Distance Learning


Education isn't just for young people. In a rapidly changing technological society, upgrading skills and supplementing education has become a critical component of career success as well as an important national goal. In recent years, a variety of commissions and studies has told us that America's economic competitiveness depends on finding new and better ways to educate and train workers.

Each year, a greater percentage of college students are working men and women for whom education is just one facet of a busy life. These students, out to enhance their career prospects by filling gaps in their education, cannot build their lives around educational programs that assume college is their top priority.

Consider the plight of a 30-year-old women with a small child, a full-time job and a desire to earn a degree. Or think about the mid-level executive, who is told he can move up the corporate ladder if he can only find some way to earn the degree he put on hold to support his family. What of the sales representative, whose travel schedule makes it impossible for him to attend classes with regularity?

These people need flexible class scheduling that lets them attend a university at times of their choosing. They need the opportunity to get an education without having to attend a remote on-campus location.

"Distance learning," the use of cable and closed-circuit television and satellite broadcast to deliver education to remote locations, is one way to relieve conflicts between the campus-based classroom and the demands of family and work.

Cable television and satellite broadcasts mean courses can be delivered to most living rooms, and video recorders mean these classes can be attended at any time. Formal higher education need no longer be confined by rigid schedules or limited to a building called a university. When students can't make it to campus, courses must be delivered to them.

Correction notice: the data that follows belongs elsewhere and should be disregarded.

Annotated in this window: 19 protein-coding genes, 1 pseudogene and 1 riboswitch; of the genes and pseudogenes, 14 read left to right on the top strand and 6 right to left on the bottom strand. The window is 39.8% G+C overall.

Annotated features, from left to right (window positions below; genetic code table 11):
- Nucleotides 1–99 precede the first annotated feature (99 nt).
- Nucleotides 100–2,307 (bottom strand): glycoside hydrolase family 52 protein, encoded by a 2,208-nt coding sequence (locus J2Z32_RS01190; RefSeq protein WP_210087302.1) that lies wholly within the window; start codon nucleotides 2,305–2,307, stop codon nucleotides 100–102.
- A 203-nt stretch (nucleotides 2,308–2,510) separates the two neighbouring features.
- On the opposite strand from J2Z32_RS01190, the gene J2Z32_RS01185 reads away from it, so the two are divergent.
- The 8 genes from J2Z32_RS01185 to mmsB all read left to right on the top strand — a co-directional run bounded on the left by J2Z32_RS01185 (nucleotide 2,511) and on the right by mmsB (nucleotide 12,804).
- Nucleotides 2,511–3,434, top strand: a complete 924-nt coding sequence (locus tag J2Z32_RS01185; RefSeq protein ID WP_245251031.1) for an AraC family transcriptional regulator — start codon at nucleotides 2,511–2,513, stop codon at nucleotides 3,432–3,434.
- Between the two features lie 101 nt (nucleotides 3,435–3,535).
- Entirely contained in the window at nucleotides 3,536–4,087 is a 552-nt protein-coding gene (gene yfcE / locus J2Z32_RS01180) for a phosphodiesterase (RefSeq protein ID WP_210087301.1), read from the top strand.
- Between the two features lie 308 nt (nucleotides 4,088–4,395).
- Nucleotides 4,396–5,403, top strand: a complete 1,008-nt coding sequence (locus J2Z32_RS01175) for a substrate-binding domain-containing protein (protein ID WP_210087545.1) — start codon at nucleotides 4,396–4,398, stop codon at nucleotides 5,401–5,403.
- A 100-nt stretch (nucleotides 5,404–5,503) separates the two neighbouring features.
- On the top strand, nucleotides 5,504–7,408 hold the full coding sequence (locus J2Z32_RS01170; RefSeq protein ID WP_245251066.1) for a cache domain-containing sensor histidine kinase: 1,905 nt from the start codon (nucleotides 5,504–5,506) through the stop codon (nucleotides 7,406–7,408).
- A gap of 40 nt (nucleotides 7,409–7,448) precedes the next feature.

The University of Maryland University College has joined eight other universities to form the National Universities Degree Consortium and establish a bachelor's-degree completion program that will be made available nationwide via satellite and cable television. Courses leading to award of a B.S. degree with a management concentration will be delivered by the national cable education network, Mind Extension University, whose programs are available in more than 11 million homes nationwide.

Both the content and delivery mode of the program reflect the need for new approaches. It should be a national goal to make university-level education available to all Americans even if they live hundreds of miles from a university in a place where there aren't enough students to hold a class.

The University of Maryland University College has, for some time, used computers, cable and closed-circuit television to serve students in remote parts of the state. But arranging for delivery of courses by an organization that already has an extensive national network is more efficient than doing it alone. Using Mind Extension University's network we can reach more students at lower cost.

It is the perfect marriage between educational institutions and private-sector expertise. Educators at nine universities will design the courses and technological experts will deliver them. It is the kind of innovative arrangement necessary to produce better educated workers.

Distance learning works. It is estimated that up to 650,000 Americns are already taking advantage of it in some form. Colorado State University grants a master's degree in business administration for courses cablecast by Mind Extension U., which is affiliated with 18 colleges and universities that offer telecourses for credit.

The degree program is designed for students who have already amassed considerable business experience. Traditional undergraduate business-administration curricula tend, by necessity, to focus primarily on learning facts and theory. But the management concentration offered through the National Universities Degree Consortium draws upon adult experience and knowledge with course work that directly addresses issues in global competition, business ethics, internal communications and managing a diverse and changing work force.

Our hope is that this new approach will be a model for future degree programs that serve the needs of part-time and older students. By encouraging the innovative use of technology we hope to prod educators at all levels to consider new ways to make university education more accessible.

Dr. Massey is the president of University of Maryland University College.

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